Directly behind Napes Needle is Needle Ridge, a classic V’Diff ridge and about 114m. This offers fine, exposed climbing with exciting positions high above the Wasdale valley. Sitting at the top and looking back over Wast Water can there even be a better view in Britain? From here it is possible to scramble up the rocks to reach the summit of Great Gable. Or for a more challenging scramble, walk rightwards under Westmorland Crags to reach Pinnacle Ridge. This is a fine grade 3 scramble.
Arrowhead Ridge Direct, Gable Crag - 5 Best Mountain Crags in the Lake District
Another ridge I climbed only recently is Arrowhead Ridge Direct. This is about Severe and truly phenomenal. To reach it continue on the Climbers traverse, passing The Dress Circle and just before reaching The Sphinx is a gully, to the right of the gully marks the start of this route. Guidebook descriptions suggest this is only an 80m route, but there is some challenging and exposed scrambling that follows, so allow time for this too. Topping out also brings you close to the base of Westmorland Crags.
Descent: we have never descended directly from the Napes crags, always preferring to include a visit to the summit of Great Gable to make a proper Mountain Journey.
Bridge's Route, Esk Buttress - 5 Best Mountain Crags in the Lake District (photo courtesy of Sam Marsland)
Esk Buttress: This huge crag rises from the lower slopes of Scafell Pike and stands proud at the head of The Great Moss. At only around 500m ASL and south facing this is warmer than most mountain crags.
It’s worth mentioning the approach route to this one. Looking at a map it would be easy to start the approach walk from Cockley Beck. Don’t, unless there has been a long drought! The terrain is some of the wettest and boggiest I have ever seen and makes for an unpleasant start to the day. Instead, park up in Eskdale, at the foot of the Hardknott Pass and approach via Brotherikeld farm. The simple thing to do is follow the River Esk onto The Great Moss. The Esk Buttress will present itself in due course.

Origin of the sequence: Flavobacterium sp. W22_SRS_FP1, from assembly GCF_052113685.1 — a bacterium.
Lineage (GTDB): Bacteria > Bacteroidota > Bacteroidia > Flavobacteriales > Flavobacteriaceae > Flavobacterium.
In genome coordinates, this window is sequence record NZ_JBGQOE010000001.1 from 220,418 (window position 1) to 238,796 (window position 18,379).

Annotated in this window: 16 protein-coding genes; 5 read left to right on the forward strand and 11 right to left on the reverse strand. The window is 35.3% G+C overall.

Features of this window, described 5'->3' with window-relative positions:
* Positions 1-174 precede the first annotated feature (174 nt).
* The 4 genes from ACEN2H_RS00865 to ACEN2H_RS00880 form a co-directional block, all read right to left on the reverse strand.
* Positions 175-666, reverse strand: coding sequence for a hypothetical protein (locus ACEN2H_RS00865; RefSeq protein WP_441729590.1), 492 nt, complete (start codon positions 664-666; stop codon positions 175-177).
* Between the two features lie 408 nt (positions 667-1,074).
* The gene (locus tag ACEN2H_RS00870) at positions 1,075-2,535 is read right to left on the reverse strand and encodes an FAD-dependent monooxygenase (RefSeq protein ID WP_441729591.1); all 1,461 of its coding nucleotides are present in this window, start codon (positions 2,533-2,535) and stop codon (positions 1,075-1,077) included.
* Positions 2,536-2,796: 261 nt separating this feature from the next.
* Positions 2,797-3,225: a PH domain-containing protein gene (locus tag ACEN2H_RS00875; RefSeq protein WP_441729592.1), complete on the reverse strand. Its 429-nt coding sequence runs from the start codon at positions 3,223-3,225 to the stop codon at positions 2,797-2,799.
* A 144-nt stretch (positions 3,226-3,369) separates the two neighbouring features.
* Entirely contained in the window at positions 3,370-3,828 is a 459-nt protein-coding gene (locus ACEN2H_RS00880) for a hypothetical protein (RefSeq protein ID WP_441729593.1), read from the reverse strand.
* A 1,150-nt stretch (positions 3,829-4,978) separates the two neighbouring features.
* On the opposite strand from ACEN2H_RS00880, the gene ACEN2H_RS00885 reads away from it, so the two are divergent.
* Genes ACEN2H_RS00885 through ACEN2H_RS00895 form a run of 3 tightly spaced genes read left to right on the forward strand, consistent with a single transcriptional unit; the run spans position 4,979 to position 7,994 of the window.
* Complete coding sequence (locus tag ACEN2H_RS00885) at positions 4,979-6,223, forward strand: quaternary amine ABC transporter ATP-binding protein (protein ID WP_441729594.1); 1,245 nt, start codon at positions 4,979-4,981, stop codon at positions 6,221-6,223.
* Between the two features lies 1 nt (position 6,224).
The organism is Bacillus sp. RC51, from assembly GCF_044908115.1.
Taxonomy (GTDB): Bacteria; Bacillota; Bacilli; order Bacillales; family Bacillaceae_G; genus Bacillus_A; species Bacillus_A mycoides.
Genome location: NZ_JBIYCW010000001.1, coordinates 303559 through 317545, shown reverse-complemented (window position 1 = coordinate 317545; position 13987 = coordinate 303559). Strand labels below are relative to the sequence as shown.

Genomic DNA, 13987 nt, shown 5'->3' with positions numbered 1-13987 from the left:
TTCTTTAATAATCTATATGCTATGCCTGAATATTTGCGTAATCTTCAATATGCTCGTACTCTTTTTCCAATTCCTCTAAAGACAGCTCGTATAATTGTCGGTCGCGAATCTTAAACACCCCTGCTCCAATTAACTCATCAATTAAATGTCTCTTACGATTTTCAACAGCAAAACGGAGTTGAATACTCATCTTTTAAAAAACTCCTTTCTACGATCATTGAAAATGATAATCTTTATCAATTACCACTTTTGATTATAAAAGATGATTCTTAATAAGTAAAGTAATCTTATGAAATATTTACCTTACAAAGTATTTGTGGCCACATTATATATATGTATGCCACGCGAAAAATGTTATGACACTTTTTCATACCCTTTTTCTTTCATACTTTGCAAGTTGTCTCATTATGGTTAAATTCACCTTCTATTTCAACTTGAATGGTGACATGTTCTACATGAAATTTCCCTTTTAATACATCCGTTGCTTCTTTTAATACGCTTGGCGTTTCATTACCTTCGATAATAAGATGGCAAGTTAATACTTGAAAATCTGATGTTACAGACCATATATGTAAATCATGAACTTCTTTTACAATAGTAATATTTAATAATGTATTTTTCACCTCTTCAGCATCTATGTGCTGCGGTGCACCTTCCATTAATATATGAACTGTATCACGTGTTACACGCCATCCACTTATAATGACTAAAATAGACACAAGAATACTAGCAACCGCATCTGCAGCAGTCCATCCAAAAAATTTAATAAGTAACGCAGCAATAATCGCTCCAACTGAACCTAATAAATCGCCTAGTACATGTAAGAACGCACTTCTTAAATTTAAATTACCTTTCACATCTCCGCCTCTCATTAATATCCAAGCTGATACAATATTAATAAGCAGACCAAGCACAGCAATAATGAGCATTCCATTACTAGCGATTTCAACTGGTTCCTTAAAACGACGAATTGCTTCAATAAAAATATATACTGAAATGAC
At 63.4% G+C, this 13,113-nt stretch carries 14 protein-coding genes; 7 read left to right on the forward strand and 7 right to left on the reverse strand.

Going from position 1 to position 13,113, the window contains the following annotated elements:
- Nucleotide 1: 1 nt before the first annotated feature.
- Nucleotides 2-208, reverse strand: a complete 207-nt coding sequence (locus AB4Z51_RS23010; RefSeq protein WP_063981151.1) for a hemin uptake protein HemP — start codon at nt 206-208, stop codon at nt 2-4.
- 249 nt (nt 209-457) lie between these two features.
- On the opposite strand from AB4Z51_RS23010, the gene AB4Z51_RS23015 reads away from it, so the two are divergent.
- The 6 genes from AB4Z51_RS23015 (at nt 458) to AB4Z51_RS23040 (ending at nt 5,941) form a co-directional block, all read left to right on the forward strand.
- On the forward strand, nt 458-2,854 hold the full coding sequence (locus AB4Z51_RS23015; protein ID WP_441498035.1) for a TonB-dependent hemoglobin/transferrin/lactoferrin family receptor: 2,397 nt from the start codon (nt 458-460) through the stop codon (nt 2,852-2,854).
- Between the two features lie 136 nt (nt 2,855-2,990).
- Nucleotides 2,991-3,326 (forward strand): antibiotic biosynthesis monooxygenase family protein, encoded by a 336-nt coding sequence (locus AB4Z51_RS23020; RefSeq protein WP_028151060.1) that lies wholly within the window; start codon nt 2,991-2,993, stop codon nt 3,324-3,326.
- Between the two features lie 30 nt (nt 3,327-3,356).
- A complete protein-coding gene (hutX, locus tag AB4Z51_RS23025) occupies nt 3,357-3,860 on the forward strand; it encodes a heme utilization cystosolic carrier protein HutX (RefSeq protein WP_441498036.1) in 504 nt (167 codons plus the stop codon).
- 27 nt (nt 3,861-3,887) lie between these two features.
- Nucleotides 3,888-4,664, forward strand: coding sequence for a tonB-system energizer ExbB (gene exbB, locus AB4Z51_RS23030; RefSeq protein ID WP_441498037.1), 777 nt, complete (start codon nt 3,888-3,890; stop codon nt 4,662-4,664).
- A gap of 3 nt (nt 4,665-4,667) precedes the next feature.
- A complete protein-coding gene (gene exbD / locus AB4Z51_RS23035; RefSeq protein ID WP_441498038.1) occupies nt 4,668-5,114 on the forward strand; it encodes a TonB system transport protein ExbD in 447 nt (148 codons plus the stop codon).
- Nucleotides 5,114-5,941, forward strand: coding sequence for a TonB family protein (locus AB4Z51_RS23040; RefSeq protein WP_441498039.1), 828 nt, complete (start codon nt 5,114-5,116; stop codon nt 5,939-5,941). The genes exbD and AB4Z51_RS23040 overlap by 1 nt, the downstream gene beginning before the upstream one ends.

So far I’ve done a couple of long routes and a scramble on this crag. All have been wonderful days and evenings out. But it was our first visit that proved to be the most memorable.
We planned an overnight bivi near to Cam Spout – a nearby waterfall – so walked in later in the afternoon. Found a safe place to stash kit and leave Don – our Border Collie – before making our way up to the crag. The plan was to climb Bridge’s Route, a classic Hard Severe. However, time had run away with us and we decided on a shorter route so as not to get benighted. We chose Gargoyle Groove, a 3 pitch VS. This had some amazing climbing mixed in with a few worrying moves on insecure rock. The route took us longer than anticipated and we topped out at the Gargoyle not long before dark!
Scrambling led up to the descent route, this was a steep grassy slope and led us back to base pretty quickly, where Don was sleeping and looked content.
We headed off towards Cam Spout to find a good bivi spot and set up camp. After plenty of food we fell asleep.
We both woke in the early hours. The temperature had dropped suddenly which was probably why we both woke. We were surrounded by a thick mist. It was most eerie. We stayed awake to see if there would be any change and to our surprise and delight the mist lowered to fill the valley below us, leaving a beautifully clear and star filled sky above.
The approach to Esk Buttress - 5 Best Mountain Crags in the Lake District